The Plaza Poetry Prize (40 lines) Winners

The Plaza Poetry Prize Winners

Winning Poetry Entries
(titles listed in order)

The judging process is now complete. It’s time to announce the winners. Our thanks go to Moniza Alvi. All the comments below are hers.

1st: ‘Puck’s Glen’
Julie Sheridan (SCO/ESP)

I was immediately struck by the rich texture of ‘Puck’s Glen’, and how the poem truly inhabits language. Scots words, such as ‘a cleugh’ (ravine), ‘birls’ (spins) ‘drookit’ (drenched), take us deep into a compelling landscape. Language is savoured throughout and feels alive, fresh-made: ‘your collie quests up the glen’, ‘the light elopes’. There’s a welcome and unexpected intimacy in how the landscape is evoked in terms of a woman’s body, with ‘pools the colour of warm colostrum’ and the ravine, ‘a dark, pudendal scar’. The name, Puck’s Glen, summons the sprite of A Midsummer Night’s Dream and this sense of enchantment is further conjured: ‘Remember / life before we were witches in the woods? / No, my friend, me neither.’ ‘Puck’s Glen’ is a robust, yet tender poem, strongly engaged with the spirit of place.

2nd:‘Electric Whooper’
John D. Kelly (N.IRE)

A dead whooper swan is a source of animation in a poem of close observation and of revelation. Although mute, this pen swan facilitates both words and music: ‘I hear strange / music willing me to sing, once more’, ‘metronomic wing- / beats hang in the stilled air’. It brings about a musician’s internal awakening: ‘And in my mind, I am centred again, back / at my piano scoring a song, writing / lyrics’, lyrics inspired by, and featuring, the swan. In a powerful, musical vision, the whooper flies ‘in a ‘V’ as the lead note’. The poem travels backwards in time, culminating in the swan’s death by electrocution ‘after shorting / the parallel flow of a deadly charge’. Thus an intensifying, ultimately electric poem, honours the strength of a human connection with the swan and its haunting, enabling otherness.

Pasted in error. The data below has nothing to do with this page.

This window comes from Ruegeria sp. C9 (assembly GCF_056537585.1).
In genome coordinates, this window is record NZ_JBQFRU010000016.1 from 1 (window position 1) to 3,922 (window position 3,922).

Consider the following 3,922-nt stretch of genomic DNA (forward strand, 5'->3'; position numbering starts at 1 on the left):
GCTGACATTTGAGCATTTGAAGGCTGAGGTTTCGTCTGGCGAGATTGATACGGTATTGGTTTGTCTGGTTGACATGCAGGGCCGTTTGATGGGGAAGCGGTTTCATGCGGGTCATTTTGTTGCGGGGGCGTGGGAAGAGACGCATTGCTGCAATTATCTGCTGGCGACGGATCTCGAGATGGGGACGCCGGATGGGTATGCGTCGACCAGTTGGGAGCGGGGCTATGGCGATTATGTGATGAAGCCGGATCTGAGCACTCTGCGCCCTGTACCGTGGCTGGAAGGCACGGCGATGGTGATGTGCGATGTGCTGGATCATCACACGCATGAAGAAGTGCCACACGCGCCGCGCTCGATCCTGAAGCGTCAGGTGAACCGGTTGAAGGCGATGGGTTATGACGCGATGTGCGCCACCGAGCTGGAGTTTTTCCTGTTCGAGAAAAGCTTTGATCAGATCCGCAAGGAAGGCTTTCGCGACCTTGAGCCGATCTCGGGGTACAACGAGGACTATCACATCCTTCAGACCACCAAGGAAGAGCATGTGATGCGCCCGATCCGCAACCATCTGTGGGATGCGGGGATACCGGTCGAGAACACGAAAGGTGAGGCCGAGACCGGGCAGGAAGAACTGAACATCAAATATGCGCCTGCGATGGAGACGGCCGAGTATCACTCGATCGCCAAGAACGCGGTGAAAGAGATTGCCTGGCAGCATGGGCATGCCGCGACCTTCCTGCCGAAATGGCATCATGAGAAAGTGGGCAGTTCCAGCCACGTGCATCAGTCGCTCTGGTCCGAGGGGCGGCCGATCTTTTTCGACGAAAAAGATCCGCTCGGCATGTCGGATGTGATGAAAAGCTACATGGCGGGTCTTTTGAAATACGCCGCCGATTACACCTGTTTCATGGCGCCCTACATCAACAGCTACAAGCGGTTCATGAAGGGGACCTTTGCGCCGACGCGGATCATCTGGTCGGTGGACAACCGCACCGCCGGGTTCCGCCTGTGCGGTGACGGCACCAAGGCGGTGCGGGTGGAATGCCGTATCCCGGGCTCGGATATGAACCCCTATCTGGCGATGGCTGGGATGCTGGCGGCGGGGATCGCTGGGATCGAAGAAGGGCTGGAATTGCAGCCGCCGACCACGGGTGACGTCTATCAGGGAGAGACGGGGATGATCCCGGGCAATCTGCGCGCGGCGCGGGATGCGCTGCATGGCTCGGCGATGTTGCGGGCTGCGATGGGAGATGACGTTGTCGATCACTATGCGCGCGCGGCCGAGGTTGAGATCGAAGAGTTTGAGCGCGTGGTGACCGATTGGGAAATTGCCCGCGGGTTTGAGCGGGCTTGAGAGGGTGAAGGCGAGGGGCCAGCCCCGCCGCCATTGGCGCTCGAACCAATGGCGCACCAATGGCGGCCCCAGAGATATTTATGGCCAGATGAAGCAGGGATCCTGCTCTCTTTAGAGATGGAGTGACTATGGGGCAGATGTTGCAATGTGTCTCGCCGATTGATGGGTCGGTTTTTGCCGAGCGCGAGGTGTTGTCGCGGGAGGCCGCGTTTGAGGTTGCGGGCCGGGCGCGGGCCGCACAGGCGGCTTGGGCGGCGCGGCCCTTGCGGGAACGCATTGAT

3rd: ‘When our approximate present does not approximately determine our future’
Melissa Knox Evans (ENG)

This vibrant, disturbing prose poem explores the concept of chaos theory and a movement towards disorder, through a tragic traffic accident. The scenario slips and slides between time and place; the highway I-25 to Lone Tree in the USA and Selangor, Malaysia. The piece builds dramatically, evoking worlds: ‘behind the eyes of spirits’, ‘the Selangor thrummed with fire’, ‘Rain thunders down my windscreen, its dense arrhythmia’. With the flexibility of the prose poem form, this potent imagery is interwoven with everyday language: ‘John’s father calls with another update on his sister’. The piece seems to ride on its own melt, the tension mounts and the turn of events is memorably caught in the searing final vision: ‘for a split second, all I see is the road shiver and shatter open, teeming with wild, wild light’.

Highly Commended: ‘The Last Meatpacker, NYC’
Deidre Sullivan

Set in the Meatpacking District of New York, this lucid poem engages with history, contemporary life and change. The industrial past and fashionable modernity are skilfully juxtaposed: ‘He is a relic in a refrigerated space / under the footsteps / of the High Line / that raised railway now an urban path / of curated grasses and shrubs / leading to designer stores’. This solitary meatpacker moves through a surreal underworld filled with the ghosts of carcasses he shadowboxes: ‘a faux fist slap / on remembered hinds’. The atmosphere of the streets is vividly captured through the weather: ‘Outside, the suffocating / New York haze bakes / Gansevoort Street into slow motion’. Language is fully alive throughout, and the open-ended stanzas contribute to the poem’s dreamlike quality.

Congrats to the winners. They will be published in The Plaza Prizes Anthology 2.

The Plaza Literary: First Chapters Prize is open to enter. Judge: US National Book Award Winner, Jason Mott. 1st prize: £1,500 & Mentoring session. Deadline: 31st July 2024.